With releases of both Standard & Poor’s Case-Shiller and the Federal Housing Finance Agency (FHFA) home price indices on Tuesday, the two markers of home values reflected—as they often do—their varying perspectives on the housing market.
While Case-Shiller reported broad-based, if small, monthly declines of 0.1% and 0.2% for its 10-city and 20-city composite indices, the FHFA index recorded a small monthly gain of 0.4% in August.
How can this be? Well, both the Case-Shiller and Federal Housing Finance Agency (FHFA) indices track home values, but they are calculated differently. Case-Shiller focuses on the 20 largest metro housing markets (which are typically more expensive markets) and includes homes purchased with jumbo loans, which can result in more volatile—or at least different--home price changes than the FHFA index.
FHFA’s figures are based on the purchase prices of homes with loans owned or guaranteed by government-sponsored enterprises (GSE) Freddie Mac and Fannie Mae in all 50 states, including home purchases in rural or less constrained markets. Unlike Case-Shiller, which concentrates on individual metropolitan markets, FHFA also looks at home prices by U.S. Census region, which can include several states, an amount of data that can mitigate the highs and lows of home price changes.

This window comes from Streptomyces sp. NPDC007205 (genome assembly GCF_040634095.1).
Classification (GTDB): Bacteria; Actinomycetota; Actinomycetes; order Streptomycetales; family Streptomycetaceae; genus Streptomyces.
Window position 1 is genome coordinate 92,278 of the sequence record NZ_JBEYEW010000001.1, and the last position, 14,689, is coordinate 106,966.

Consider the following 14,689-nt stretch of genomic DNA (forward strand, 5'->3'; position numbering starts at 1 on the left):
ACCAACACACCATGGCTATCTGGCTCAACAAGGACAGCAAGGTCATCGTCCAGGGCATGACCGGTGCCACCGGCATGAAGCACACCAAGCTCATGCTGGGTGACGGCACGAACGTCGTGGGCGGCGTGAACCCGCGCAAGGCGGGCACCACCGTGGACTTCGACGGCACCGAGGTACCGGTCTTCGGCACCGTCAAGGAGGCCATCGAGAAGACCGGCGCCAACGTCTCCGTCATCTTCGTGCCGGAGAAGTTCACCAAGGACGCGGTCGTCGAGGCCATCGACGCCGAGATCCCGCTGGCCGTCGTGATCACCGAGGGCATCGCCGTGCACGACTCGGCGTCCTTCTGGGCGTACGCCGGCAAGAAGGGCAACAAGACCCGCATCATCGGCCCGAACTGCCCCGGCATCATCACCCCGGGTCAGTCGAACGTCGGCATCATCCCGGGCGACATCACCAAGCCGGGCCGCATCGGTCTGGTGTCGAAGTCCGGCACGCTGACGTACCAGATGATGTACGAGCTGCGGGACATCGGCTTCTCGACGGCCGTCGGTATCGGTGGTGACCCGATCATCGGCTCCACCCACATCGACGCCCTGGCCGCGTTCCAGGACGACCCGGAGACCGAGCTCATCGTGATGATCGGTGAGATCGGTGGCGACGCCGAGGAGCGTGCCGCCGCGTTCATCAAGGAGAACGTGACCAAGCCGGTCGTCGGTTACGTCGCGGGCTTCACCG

According to FHFA, the West South Central region saw the greatest improvement in home values in August with a monthly gain of 1.5% for the states of Oklahoma, Arkansas, Texas, and Louisiana. This same region also noted the largest annual gain, with an uptick of 0.8%.
The Mountain region (which includes Montana, Idaho, Wyoming, Nevada, Utah, Colorado, Arizona, and New Mexico) reported a stumble of 0.6% compared to the previous month. This area of the country, which encompasses foreclosure trouble spots such as Phoenix and Las Vegas, also showed the greatest annual drop, with a 7.5% slide in home values.
On an annual basis, the FHFA home price index was off 2.4% in August.
Alison Rice is senior editor, online, at BUILDER magazine.
Learn more about markets featured in this article: Phoenix, AZ.